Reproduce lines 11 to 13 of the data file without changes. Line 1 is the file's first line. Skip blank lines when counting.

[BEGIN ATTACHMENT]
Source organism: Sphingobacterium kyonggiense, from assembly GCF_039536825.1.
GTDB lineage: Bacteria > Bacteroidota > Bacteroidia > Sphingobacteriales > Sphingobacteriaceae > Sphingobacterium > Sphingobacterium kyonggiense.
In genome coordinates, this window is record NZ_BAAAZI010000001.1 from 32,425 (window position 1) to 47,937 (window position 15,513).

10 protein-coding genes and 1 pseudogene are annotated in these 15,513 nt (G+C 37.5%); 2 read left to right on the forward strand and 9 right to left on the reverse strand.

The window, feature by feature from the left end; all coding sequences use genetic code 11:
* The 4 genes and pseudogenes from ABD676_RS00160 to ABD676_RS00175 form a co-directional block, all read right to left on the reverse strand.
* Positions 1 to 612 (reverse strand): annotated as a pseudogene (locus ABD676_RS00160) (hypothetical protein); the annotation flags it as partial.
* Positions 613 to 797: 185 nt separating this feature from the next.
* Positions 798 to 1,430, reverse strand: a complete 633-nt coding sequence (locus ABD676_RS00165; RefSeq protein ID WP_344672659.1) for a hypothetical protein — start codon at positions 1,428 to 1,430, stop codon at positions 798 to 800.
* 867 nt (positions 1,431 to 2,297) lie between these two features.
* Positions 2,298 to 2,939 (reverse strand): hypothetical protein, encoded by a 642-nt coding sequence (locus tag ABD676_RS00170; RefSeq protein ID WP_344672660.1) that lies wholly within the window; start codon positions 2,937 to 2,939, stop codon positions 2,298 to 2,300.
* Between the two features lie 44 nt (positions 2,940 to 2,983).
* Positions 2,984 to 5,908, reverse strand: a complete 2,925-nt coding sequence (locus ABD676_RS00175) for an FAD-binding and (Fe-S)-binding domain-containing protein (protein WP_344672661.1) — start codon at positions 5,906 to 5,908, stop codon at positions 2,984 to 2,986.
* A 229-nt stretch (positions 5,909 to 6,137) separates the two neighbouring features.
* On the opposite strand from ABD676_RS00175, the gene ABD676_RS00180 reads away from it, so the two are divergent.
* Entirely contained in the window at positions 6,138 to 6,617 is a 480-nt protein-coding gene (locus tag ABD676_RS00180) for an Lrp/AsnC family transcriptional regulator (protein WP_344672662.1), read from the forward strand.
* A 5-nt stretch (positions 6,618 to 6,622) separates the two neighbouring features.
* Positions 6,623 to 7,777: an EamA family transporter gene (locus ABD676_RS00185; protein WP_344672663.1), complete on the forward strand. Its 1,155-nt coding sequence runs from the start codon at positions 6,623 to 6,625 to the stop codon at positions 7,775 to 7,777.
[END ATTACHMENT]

* Positions 2,298 to 2,939 (reverse strand): hypothetical protein, encoded by a 642-nt coding sequence (locus tag ABD676_RS00170; RefSeq protein ID WP_344672660.1) that lies wholly within the window; start codon positions 2,937 to 2,939, stop codon positions 2,298 to 2,300.
* Between the two features lie 44 nt (positions 2,940 to 2,983).
* Positions 2,984 to 5,908, reverse strand: a complete 2,925-nt coding sequence (locus ABD676_RS00175) for an FAD-binding and (Fe-S)-binding domain-containing protein (protein WP_344672661.1) — start codon at positions 5,906 to 5,908, stop codon at positions 2,984 to 2,986.